President Rodrigo Roa Duterte talks to the people after holding a meeting with the Inter-Agency Task Force on the Emerging Infectious Diseases (IATF-EID) core members at the Malacañang Golf (Malago) Clubhouse in Malacañang Park, Manila on March 22, 2021. (MNS photo)

MANILA, Mar 23 (Mabuhay) — No, we are not back to square one.

The Philippines is more equipped in confronting the challenges posed by the coronavirus disease 2019 (Covid-19) pandemic, assured National Task Force (NTF) Against Covid-19 chief implementer Secretary Carlito Galvez Jr. on Monday.

Galvez, also the vaccine czar, said the government is doing its best to end the health crisis.

“We have been here before but we are not back to square one. We are in much better shape now and more equipped in dealing and handling this virus,” Galvez said in a statement.

“Your government is continuously monitoring the development and the mutations of the disease to ensure that we will be able to protect our healthcare system and prevent it from being overwhelmed,” he added.

Since the onslaught of the pandemic, Galvez said the country’s testing capacity has improved.

From one laboratory last year, there are now 229 that caters to more than 50,000 tests daily.

“This is very important in widening our net to separate and isolate the infected individuals,” Galvez reported.

The Department of Public Works and Highways, along with the private sector, established some 602 temporary treatment and monitoring facilities with a total bed capacity of 22,352.

In preparation for the emergence of new Covid-19 variants and the possible surge of cases, Galvez said another 720 facilities with a total bed capacity of 26,099 are slated to be completed and turned over in April.

There will also be a 110-bed capacity pop-up hospital nearing completion.

Discipline, cooperation

Like a familiar refrain, Galvez called on the public to continue adhering to the minimum public health standards as the government enforced “decisive and drastic measures” to prevent the further spread of the infection.

“It is only through our diligent observation of minimum public health standards that we can collectively beat this pandemic and move forward towards the new normal,” he said. “Your support and cooperation, through maintaining social distance, the accurate wearing of face masks and shields, and frequent washing of hands, are very much needed as we face new and highly transmissible variants of Covid-19.”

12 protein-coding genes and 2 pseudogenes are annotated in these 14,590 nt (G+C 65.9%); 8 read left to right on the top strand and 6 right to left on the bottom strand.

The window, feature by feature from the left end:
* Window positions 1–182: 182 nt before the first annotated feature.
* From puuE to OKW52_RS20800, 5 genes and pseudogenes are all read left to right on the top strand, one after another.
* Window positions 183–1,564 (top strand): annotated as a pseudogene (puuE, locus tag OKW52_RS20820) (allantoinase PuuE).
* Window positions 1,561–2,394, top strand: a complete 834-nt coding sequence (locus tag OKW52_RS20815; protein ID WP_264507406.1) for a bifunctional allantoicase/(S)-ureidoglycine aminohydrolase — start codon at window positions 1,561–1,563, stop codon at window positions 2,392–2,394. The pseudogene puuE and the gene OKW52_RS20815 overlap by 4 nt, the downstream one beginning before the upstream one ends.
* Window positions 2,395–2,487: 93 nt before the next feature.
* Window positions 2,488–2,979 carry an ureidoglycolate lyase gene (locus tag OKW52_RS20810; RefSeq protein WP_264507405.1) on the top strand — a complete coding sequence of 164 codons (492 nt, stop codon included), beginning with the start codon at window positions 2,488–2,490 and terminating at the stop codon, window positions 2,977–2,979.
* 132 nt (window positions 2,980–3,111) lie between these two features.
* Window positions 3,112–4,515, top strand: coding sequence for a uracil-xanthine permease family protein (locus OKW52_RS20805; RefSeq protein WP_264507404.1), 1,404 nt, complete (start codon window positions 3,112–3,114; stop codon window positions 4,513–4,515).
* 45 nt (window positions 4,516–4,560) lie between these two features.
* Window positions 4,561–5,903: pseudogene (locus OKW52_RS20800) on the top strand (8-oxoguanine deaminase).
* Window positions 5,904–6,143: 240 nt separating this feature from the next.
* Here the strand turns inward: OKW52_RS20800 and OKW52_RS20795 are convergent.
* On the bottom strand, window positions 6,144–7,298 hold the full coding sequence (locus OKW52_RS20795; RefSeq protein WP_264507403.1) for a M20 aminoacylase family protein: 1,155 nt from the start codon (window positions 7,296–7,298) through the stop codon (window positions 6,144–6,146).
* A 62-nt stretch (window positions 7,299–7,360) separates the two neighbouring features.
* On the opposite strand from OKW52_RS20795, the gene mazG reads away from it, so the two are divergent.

He said cooperation can combat the pandemic.

“With the continuous rise of Covid-19 cases in the country, we again appeal to everyone to work together in slowing down the infection rate,” he said.

Safety measures include scaling down the number of people reporting to various offices and entering business establishments as well as capping the entry of inbound international passengers to 1,500 until April 21.

Local government units can impose “granular lockdowns” when necessary.

Improved contact tracing efforts

“In terms of contact tracing, efforts to re-capacitate our LGUs through the Department of Interior and Local Government and assistance from the World Health Organization are now being conducted to ensure that expanded contact tracing up to second and third generations contact will be implemented across the country,” he said.

The Department of Health also improved its care and treatment of Covid-19 cases, healthcare personnel support, provision of personal protective equipment kits to health workers as well as the conduct of regular testing.

Galvez reiterated that the government is committed to inoculate some 70 million adults this year.

“This is an unprecedented mission in the history of the country. It is a daunting task, but we will do it,” he said.

Vaccine supplies

Meanwhile, Galvez explained that various vaccine manufacturers are scrambling to produce enough supplies.

“Vaccine manufacturers are having difficulty in scaling up their vaccine productions since some countries such as the US are banning the export of raw materials, which is deeply affecting the global supply in the first semester of this year,” he said.

Despite the limited global supply of Covid-19 vaccines, Galvez said the government remained steadfast to push an orderly system for the national vaccination program.

The Philippines is slated to receive 2.3 million doses of vaccines towards the end March until early April, Galvez said.

The bulk of vaccines will arrive between May and June onwards, he added. Some eight million doses will arrive in April and another five million in May.

“To date, the schedule of deliveries of our vaccine supply remains on track as we have planned and projected,” he said.

“As soon as the vaccines are available in your area and for your sector, we highly encourage you to get it immediately. For those next in the list and waiting to be inoculated, we ask you to please keep yourselves and your family healthy.”

Galvez reminded that the vaccine is not a cure.

“This is just an added protection to prevent us from getting severe symptoms and avoid hospitalization which is why even with the vaccines available, everyone should still observe and comply with minimum public health standards,” Galvez said. (MNS)

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